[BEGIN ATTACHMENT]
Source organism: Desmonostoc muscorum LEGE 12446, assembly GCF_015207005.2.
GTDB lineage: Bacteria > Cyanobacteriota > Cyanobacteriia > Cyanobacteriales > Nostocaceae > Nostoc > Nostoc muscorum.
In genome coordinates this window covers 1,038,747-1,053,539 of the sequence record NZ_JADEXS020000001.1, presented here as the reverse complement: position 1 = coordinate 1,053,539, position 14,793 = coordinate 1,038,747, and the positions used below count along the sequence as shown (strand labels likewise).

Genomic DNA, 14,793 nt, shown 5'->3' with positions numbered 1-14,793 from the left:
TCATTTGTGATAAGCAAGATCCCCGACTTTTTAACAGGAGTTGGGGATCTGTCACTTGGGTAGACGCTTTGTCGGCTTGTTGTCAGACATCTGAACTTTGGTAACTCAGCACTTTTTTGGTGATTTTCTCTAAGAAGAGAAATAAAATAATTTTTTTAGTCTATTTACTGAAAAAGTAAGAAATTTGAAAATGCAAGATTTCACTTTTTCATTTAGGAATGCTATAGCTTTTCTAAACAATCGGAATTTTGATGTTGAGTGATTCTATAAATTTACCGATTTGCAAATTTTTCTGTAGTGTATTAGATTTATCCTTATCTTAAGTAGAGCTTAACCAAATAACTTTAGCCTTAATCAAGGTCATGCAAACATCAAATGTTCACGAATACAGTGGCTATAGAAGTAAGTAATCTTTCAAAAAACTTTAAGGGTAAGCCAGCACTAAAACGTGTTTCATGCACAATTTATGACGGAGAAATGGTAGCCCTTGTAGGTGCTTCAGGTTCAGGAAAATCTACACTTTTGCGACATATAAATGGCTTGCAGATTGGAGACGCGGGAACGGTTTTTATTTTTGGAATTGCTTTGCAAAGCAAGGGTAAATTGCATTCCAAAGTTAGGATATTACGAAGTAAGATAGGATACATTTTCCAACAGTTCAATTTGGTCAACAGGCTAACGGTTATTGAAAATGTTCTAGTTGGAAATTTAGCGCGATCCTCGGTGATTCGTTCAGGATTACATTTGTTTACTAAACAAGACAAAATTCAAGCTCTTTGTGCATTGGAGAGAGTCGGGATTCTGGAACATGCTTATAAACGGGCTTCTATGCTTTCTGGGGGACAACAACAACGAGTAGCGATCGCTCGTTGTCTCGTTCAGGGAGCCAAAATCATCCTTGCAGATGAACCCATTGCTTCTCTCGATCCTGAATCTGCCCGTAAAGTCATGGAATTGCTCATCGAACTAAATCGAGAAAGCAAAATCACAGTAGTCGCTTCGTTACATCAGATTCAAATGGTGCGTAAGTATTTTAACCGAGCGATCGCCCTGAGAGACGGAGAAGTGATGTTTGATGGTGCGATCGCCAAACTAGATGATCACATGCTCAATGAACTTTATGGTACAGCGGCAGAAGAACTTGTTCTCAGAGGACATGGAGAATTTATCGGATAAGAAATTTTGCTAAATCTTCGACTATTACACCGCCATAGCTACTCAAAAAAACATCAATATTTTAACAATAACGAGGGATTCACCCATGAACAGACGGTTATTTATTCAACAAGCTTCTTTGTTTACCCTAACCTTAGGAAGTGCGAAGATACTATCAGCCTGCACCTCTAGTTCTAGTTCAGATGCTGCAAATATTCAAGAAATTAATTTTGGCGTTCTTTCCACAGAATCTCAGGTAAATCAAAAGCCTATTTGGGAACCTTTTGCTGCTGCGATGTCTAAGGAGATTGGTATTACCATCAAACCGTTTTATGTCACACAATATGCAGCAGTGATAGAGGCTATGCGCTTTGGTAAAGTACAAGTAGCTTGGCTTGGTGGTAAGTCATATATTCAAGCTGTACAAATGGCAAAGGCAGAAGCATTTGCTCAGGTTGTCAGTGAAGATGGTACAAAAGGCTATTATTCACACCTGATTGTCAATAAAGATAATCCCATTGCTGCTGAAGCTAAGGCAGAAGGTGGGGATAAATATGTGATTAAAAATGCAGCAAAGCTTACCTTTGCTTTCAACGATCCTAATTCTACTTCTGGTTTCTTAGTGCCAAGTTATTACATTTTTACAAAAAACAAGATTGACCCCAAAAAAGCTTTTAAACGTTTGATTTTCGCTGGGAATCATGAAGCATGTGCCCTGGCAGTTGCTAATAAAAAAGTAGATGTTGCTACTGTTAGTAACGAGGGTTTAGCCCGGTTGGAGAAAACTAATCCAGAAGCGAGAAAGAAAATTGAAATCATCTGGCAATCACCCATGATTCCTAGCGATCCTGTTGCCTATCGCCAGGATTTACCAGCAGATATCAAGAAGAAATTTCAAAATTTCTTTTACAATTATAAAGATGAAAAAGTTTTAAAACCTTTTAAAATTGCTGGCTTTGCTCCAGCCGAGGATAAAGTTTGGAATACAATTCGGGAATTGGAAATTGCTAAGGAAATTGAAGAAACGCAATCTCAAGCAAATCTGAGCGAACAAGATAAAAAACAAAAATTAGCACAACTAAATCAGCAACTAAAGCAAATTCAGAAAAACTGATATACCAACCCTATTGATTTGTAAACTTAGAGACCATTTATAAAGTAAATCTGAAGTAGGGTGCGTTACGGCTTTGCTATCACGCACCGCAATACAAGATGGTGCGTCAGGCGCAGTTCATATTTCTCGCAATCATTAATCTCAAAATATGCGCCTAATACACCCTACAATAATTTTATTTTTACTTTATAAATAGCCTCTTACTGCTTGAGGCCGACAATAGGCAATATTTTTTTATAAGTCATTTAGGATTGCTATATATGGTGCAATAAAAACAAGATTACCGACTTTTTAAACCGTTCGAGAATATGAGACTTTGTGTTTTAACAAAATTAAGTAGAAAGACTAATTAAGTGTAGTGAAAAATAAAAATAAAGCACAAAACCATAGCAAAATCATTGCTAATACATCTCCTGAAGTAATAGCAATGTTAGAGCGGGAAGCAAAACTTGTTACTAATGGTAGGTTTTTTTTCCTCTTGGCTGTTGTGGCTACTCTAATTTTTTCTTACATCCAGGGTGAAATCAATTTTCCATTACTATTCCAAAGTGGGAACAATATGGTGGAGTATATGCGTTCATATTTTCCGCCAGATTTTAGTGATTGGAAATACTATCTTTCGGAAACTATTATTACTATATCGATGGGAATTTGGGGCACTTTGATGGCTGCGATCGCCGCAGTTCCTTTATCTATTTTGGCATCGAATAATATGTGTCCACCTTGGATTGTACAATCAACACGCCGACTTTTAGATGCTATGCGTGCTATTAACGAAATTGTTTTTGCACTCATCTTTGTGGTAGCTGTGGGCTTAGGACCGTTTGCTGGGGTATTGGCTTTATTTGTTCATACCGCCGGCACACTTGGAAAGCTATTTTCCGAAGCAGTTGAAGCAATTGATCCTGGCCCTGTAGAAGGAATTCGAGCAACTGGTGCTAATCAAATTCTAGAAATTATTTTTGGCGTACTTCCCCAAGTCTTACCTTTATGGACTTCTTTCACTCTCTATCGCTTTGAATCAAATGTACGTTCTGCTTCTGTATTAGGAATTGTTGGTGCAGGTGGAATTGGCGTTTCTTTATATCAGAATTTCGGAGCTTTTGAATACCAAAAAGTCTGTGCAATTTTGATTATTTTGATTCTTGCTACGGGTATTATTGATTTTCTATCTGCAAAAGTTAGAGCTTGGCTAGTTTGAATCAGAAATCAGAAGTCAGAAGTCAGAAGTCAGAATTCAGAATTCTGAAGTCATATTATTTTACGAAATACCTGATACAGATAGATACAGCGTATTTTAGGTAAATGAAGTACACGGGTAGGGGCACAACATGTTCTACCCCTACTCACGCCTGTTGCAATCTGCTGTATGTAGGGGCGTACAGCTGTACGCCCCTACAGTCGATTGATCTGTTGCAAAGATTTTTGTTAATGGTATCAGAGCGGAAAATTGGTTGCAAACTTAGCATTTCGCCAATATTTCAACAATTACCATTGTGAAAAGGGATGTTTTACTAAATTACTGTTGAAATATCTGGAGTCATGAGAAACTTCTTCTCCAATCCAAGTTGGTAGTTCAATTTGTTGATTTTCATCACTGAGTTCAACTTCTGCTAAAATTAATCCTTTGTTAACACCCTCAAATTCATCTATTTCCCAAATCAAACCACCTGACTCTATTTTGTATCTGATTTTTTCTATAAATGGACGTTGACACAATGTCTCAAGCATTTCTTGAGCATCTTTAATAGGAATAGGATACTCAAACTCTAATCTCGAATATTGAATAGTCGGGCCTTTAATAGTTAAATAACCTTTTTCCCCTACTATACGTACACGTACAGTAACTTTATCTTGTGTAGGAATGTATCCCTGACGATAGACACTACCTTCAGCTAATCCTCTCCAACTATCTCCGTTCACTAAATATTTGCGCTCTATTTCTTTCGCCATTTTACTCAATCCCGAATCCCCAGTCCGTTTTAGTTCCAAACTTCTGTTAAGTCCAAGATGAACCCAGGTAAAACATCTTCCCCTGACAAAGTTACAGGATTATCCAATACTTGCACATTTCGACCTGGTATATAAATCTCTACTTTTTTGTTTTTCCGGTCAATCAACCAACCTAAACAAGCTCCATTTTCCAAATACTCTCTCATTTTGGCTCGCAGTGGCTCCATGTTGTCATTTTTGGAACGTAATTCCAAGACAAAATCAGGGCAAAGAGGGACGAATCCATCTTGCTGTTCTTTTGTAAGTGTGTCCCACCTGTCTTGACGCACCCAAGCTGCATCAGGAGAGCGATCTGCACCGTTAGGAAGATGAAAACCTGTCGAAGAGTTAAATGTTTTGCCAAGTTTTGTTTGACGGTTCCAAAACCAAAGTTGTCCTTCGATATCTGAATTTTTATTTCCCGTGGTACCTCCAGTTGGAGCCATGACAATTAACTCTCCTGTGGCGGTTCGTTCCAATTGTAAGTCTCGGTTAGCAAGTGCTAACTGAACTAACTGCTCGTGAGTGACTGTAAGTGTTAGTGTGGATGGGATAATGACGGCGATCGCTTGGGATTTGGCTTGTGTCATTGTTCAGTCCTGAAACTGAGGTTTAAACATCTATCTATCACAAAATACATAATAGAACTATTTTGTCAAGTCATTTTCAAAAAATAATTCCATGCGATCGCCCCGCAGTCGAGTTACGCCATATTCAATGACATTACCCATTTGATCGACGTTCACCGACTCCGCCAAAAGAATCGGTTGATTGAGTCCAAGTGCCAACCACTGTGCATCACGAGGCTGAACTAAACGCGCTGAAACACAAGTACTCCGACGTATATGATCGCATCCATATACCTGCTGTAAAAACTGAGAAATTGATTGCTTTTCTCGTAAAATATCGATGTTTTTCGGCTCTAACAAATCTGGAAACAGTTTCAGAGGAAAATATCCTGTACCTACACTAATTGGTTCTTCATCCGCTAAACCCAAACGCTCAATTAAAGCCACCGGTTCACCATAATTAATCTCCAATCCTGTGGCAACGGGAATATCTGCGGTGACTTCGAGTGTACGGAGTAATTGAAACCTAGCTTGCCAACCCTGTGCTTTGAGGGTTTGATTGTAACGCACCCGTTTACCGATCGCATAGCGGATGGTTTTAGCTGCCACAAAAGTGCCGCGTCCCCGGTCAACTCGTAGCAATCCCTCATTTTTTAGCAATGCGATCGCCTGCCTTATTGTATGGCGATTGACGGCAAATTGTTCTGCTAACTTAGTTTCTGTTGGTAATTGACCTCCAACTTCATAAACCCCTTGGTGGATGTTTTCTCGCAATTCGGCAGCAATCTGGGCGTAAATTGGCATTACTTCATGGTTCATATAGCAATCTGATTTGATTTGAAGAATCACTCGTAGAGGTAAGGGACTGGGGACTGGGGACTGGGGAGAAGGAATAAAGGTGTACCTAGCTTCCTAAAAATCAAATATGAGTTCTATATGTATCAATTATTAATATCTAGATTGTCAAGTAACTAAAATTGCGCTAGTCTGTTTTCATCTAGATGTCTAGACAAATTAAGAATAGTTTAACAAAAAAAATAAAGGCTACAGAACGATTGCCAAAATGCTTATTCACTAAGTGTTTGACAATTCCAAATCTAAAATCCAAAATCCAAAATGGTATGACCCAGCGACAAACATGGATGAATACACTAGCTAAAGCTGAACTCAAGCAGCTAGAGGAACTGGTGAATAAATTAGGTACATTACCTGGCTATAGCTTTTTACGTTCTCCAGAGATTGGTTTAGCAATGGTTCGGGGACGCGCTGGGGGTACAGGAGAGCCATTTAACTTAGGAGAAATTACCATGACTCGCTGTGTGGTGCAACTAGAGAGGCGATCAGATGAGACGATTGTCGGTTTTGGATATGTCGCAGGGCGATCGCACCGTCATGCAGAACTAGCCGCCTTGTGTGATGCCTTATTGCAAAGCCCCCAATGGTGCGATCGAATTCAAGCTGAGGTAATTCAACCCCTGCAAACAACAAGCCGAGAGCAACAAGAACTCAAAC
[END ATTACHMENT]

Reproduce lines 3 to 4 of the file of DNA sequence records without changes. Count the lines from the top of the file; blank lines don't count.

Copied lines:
In genome coordinates this window covers 1,038,747-1,053,539 of the sequence record NZ_JADEXS020000001.1, presented here as the reverse complement: position 1 = coordinate 1,053,539, position 14,793 = coordinate 1,038,747, and the positions used below count along the sequence as shown (strand labels likewise).

Genomic DNA, 14,793 nt, shown 5'->3' with positions numbered 1-14,793 from the left: